Here’s his take on the perky, enthusiastic Samantha Brown, for instance:
Just one day after having declared my infatuation with Samantha Brown, I’m beginning to feel like the love has faded. As with many relationships, our falling out has been a slow accumulation of irritants. Since noon, Samantha has been riding hot air balloons, kayaking, and attending drag-queen brunches in Washington, DC and New Mexico. She’s been her usual gregarious self, but I’ve begun to bristle at her compulsion to laugh at things that aren’t all that funny, her tendency to affect a faint accent when chatting with people who aren’t fluent in English, and her habit of talking over her interview subjects when she gets excited. Sometimes she seems downright ditzy, like the time she sizes up a lunch-counter chilidog in DC and asks her server if she’s supposed to pick it up and eat it. (As opposed to what, Samantha? Hanging it over your fireplace?)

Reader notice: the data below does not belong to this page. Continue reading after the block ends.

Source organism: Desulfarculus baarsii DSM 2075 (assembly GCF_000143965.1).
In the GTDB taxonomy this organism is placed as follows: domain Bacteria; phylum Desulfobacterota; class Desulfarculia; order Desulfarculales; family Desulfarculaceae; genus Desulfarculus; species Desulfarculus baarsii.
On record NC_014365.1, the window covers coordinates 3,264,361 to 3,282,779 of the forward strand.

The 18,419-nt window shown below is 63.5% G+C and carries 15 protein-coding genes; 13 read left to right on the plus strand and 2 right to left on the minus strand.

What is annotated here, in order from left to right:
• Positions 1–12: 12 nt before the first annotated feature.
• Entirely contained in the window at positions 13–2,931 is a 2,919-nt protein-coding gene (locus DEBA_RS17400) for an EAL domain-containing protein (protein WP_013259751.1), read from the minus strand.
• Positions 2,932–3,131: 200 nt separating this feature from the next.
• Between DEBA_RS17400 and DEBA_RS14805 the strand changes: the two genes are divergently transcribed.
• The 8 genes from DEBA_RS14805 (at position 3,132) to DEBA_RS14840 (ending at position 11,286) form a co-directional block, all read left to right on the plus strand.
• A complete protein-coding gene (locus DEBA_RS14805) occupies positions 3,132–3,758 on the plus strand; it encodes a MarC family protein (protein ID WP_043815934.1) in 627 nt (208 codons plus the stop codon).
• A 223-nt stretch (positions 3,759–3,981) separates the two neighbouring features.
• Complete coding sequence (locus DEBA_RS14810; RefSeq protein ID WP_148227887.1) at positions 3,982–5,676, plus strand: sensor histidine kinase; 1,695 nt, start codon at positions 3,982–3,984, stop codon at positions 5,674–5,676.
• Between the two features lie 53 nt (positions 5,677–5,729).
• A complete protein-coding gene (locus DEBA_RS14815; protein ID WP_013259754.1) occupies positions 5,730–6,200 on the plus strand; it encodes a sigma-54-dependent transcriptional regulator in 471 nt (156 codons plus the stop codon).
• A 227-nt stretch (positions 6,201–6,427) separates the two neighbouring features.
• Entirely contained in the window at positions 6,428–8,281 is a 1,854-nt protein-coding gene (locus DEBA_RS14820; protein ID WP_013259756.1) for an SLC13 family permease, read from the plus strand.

The true deal-breaker comes when Passport to Great Weekends drops in on a Santa Fe shamanic healer who appears to have been dreamed into existence by the makers of This is Spinal Tap. All of the hackneyed Aquarian stereotypes make an appearance during the three- minute segment — the quivering maracas, the middle-aged Caucasian shaman-lady invoking the name of “mother earth,” the ridiculously vague messages from the spirit world — but Samantha just blushes and grins at mystical revelations that would probably apply to 80 percent of the U.S. population. …